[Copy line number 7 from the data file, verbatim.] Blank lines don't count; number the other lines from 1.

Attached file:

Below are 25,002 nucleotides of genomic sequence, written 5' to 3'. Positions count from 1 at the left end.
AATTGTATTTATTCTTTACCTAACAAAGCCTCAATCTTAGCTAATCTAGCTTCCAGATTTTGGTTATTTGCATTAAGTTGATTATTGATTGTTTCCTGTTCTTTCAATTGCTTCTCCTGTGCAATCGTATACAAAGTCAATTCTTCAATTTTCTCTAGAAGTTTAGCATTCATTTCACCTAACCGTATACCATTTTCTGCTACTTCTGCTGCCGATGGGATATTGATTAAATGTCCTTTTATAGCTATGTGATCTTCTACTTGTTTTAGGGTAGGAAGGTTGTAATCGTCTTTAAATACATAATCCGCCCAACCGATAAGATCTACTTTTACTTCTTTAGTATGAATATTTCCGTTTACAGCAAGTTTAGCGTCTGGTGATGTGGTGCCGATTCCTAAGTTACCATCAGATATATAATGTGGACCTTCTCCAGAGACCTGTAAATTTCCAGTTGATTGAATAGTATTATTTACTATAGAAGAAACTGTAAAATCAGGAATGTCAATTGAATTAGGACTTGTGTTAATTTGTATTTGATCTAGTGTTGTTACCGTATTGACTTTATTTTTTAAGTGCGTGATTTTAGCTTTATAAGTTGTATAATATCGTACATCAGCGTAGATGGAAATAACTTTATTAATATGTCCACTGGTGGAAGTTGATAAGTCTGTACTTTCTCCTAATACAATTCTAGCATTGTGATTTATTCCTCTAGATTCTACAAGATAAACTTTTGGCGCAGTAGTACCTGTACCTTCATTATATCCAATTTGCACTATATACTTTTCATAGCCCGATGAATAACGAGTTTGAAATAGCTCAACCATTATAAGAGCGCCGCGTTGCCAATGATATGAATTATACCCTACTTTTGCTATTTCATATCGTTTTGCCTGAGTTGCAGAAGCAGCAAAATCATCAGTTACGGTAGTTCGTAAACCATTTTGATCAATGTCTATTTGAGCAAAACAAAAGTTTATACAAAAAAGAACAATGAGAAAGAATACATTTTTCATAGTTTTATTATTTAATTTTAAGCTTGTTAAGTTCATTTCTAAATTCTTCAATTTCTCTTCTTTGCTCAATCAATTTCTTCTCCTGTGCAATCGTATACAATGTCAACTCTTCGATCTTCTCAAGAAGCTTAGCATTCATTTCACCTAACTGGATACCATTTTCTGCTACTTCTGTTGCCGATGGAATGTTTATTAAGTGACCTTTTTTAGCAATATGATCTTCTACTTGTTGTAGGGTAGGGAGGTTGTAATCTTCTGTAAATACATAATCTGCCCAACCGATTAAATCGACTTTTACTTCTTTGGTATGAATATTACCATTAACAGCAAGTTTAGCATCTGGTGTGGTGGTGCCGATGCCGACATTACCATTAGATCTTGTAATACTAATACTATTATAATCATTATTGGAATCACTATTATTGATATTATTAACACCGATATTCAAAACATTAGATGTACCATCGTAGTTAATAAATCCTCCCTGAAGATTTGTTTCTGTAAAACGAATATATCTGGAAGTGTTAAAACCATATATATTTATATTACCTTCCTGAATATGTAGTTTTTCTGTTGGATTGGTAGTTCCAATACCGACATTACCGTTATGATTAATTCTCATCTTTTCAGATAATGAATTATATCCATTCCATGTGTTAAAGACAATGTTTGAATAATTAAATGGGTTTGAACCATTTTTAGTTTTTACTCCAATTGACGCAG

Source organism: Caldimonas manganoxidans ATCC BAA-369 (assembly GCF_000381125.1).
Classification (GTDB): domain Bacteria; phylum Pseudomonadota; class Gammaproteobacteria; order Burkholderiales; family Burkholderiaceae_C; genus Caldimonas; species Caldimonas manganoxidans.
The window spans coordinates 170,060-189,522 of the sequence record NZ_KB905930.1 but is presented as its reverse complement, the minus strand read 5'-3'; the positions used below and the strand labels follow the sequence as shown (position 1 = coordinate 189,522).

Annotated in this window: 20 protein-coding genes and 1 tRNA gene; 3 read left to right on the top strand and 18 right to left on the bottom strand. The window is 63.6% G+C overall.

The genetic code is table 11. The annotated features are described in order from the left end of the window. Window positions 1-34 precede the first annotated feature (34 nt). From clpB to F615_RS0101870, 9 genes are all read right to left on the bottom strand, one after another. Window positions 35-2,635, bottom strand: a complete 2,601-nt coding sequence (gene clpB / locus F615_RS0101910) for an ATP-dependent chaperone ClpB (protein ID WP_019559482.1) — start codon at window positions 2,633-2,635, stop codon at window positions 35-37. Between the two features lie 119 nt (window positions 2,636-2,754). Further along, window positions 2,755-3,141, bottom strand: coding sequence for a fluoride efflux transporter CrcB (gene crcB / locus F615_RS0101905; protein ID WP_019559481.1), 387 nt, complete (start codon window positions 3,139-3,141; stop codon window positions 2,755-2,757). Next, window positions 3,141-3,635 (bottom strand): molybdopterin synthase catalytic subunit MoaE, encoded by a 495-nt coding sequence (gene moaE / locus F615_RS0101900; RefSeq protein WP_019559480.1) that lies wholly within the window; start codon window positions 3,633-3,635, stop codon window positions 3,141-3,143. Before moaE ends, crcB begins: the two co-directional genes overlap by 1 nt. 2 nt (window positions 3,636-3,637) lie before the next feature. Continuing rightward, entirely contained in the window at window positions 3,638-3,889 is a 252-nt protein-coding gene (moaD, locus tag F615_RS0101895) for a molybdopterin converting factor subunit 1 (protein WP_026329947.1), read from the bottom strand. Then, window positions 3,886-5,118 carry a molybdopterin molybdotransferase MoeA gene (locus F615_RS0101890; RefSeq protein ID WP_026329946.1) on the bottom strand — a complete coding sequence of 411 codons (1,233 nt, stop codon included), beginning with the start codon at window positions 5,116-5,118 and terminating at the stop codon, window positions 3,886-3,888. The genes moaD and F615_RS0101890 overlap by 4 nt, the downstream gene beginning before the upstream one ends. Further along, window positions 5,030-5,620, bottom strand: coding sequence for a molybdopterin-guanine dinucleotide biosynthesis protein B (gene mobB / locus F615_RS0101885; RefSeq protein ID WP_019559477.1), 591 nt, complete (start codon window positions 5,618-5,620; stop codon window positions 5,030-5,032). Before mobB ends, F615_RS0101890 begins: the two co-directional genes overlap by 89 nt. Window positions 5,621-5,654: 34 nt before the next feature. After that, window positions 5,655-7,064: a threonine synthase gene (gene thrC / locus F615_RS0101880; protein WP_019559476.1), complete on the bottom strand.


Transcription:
The genetic code is table 11. The annotated features are described in order from the left end of the window. Window positions 1-34 precede the first annotated feature (34 nt). From clpB to F615_RS0101870, 9 genes are all read right to left on the bottom strand, one after another. Window positions 35-2,635, bottom strand: a complete 2,601-nt coding sequence (gene clpB / locus F615_RS0101910) for an ATP-dependent chaperone ClpB (protein ID WP_019559482.1) — start codon at window positions 2,633-2,635, stop codon at window positions 35-37. Between the two features lie 119 nt (window positions 2,636-2,754). Further along, window positions 2,755-3,141, bottom strand: coding sequence for a fluoride efflux transporter CrcB (gene crcB / locus F615_RS0101905; protein ID WP_019559481.1), 387 nt, complete (start codon window positions 3,139-3,141; stop codon window positions 2,755-2,757). Next, window positions 3,141-3,635 (bottom strand): molybdopterin synthase catalytic subunit MoaE, encoded by a 495-nt coding sequence (gene moaE / locus F615_RS0101900; RefSeq protein WP_019559480.1) that lies wholly within the window; start codon window positions 3,633-3,635, stop codon window positions 3,141-3,143. Before moaE ends, crcB begins: the two co-directional genes overlap by 1 nt. 2 nt (window positions 3,636-3,637) lie before the next feature. Continuing rightward, entirely contained in the window at window positions 3,638-3,889 is a 252-nt protein-coding gene (moaD, locus tag F615_RS0101895) for a molybdopterin converting factor subunit 1 (protein WP_026329947.1), read from the bottom strand. Then, window positions 3,886-5,118 carry a molybdopterin molybdotransferase MoeA gene (locus F615_RS0101890; RefSeq protein ID WP_026329946.1) on the bottom strand — a complete coding sequence of 411 codons (1,233 nt, stop codon included), beginning with the start codon at window positions 5,116-5,118 and terminating at the stop codon, window positions 3,886-3,888. The genes moaD and F615_RS0101890 overlap by 4 nt, the downstream gene beginning before the upstream one ends. Further along, window positions 5,030-5,620, bottom strand: coding sequence for a molybdopterin-guanine dinucleotide biosynthesis protein B (gene mobB / locus F615_RS0101885; RefSeq protein ID WP_019559477.1), 591 nt, complete (start codon window positions 5,618-5,620; stop codon window positions 5,030-5,032). Before mobB ends, F615_RS0101890 begins: the two co-directional genes overlap by 89 nt. Window positions 5,621-5,654: 34 nt before the next feature. After that, window positions 5,655-7,064: a threonine synthase gene (gene thrC / locus F615_RS0101880; protein WP_019559476.1), complete on the bottom strand.